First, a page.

Archive for: fermi

Possible Dual-GPU Nvidia GTX 595 Spied? #nvidia

Nvidia isn’t a stranger to dual-GPU cards. Some of the more recent ones include the GTX 295 and 9800 GX2 which in their own right, were quite powerful as well as thirsty for power. With the GF100 release, it looked like dual-GPU solutions from Nvidia weren’t going to be possible due to the architectures extreme heat outputs and power consumption being the limiting factors. However, the newer GF104 and GF110 architecture refreshes have ratcheted down power consumption and heat considerably, once again making a dual-GPU/single PCB layout a possibility.

According to TechPowerUP, a Chinese news source has images of a claimed Nvidia GTX 595 — a true dual GPU/single PCB graphics card. Some interesting things worth pointing out include the 3x-DVI connectors which mean 3D Surround will be possible. Currently, Nvidia has yet to find a way to make 3+ monitor setups possible from a single card. Though considering this is really two cards in one, it should be a shoe in regardless.

Memory comes in at 3GB (1.5GB per card) and power is delivered via two 8-pin connectors. Finally, the reported GTX 595 will be dual-SLI capable.

Overall it looks mighty interesting. What do you think: $699 sound about right?

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Quadro 4000 Drivers Include Support for Other Fermi Cards. GTX 480 Steps Forward. #nvidia #mac

A few days back, we shared the good news of the Nvidia Quadro 4000 workstation graphics card coming to Mac desktops. As it stands now, that release was even better than originally thought. An eagle-eyed reader of xlr8yourmac found some rather tantalizing information buried deep within the Quadro 4000′s drivers. Specifically, the reader highlighted above used an ATY_Init injector developed by Netkas.org to force his Mac’s EFI to recognize his freshly installed GTX 480. That’s significant because Apple doesn’t officially support the GTX 480. WIth that said, it would be pretty sweet to get a GTX 580 or two humming along inside of a Mac Pro, no?

WIth the right hardware, gaming on the Mac could actually be quite potent.
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How-to: Disable the Power Limiter on the GTX 580. #nvidia

No, my GTX 580 hasn’t quite arrived yet. That little venture of joy starts tonight. But for those of you who have received your GTX 580′s and prepared to benchmark the living joules out of them, you’ve no doubt found out about Nvidia’s new power-limiting feature of the card. Included within the new drivers are special conditions for certain high-stress applications and services. When certain applications such as popular benchmarking tool, Furmark, are used, Nvidia has the cards throttle down to limit heat and protect the inner components.

But thanks to one handy PC enthusiast, we can let the GTX 580 break through its digital shackles and really stretch its legs…
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Nvidia’s Fermi Finally Comes to Mac by Way of Quadro 4000. #nvidia #mac

Video/photo editing professionals using Mac hardware have a new toy to lust for. Nvidia officially launched their first Fermi-powered card for Macs, the Quadro 4000. Similar to the card’s Windows origins, the Quadro line of graphics cards are designed and built for general-purpose computing (read: not gaming). The big talking points of the Quadro 4000 include increased Open-CL support, Nvidia’s own CUDA coding technology, and video processing built into Adobe CS5 products such as Photoshop.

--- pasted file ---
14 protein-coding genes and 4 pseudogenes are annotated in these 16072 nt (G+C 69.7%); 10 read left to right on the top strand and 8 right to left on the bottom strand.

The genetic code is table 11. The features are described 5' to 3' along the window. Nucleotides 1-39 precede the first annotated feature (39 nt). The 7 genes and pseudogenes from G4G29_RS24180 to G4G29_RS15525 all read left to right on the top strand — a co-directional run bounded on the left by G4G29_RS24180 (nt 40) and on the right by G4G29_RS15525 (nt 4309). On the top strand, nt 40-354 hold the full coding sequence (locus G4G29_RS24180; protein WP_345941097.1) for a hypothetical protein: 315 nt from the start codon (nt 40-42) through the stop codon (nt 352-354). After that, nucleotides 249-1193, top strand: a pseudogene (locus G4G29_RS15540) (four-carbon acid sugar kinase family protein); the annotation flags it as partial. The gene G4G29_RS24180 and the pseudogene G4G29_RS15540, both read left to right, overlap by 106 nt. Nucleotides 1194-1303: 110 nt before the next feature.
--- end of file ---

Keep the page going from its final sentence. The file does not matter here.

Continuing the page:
Hardware specs for the Nvidia Quadro 4000 include 2GB of video memory and 256-bit memory bus good for 89.6GB of bandwidth. Hooking up your favorite slab of glass comes by way of 2 Dual-link DVI ports, a stereo 3D port, and a full-size Display Port. Included in the box is a Display Port-to-mini Display Port adapter.

You’ll need both a Mac Pro ’08 or newer model along with OS X 10.6.5. Check the Apple Store later this month for the Nvidia Quadro 4000, retailing for $1,149.
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No, the New Nvidia GTX 470/480 won’t really fry an egg…

Ever since we saw early specs and hands on previews (and now reviews) of the latest Nvidia cards — the GTX 470 and 480 — many were passing off hand comments that an egg could be fried on these new cards due their high operating temperature. In many circumstances, idling between 70-80 C isn’t uncommon. For a reference, my ATI CrossFire 5850 set up never goes above 50 C idling. Two different cards, two different architectures though.

Seeing as how the new Fermi cards run so hot, I really was curious if it could really fry an egg. Thankfully LegitReviews had a review sample (and carefully placed egg) to put the rumor to the test.

Does it actually cook? **Spoiler** — No. Unfortunately not. Think of how humorous/cool it would be to have a piece of computer equipment actually heat up enough to fry an egg. Looks like we’ll have to keep around those antiquated frying pans and stove a little longer…

Video:

LegitReviews

Nvidia Fermi to bring *amazing* graphical power.

**Update: As RedSpectacle pointed out below, they are not renders. I updated my original post as it is/was slightly confusing. Hopefully some real rendered pics surface in the near term.

Nvidia’s upcoming “Fermi” chipset set to debut on the 300 series desktop graphics will usher in a new era of photo-realistic gaming. I’m not even kidding. Packing the visual punch comes by way of 512 cores which make previous challenges such as facial hair, skin glare, and ray-traced lighting are no match for this new hardware. Don’t believe me? Let the pictures do the talking…

Below are some examples of images typically a challenge for current graphics hardware.

*Get a drool cup…*

Electronista > PC Zilla (Google Translated)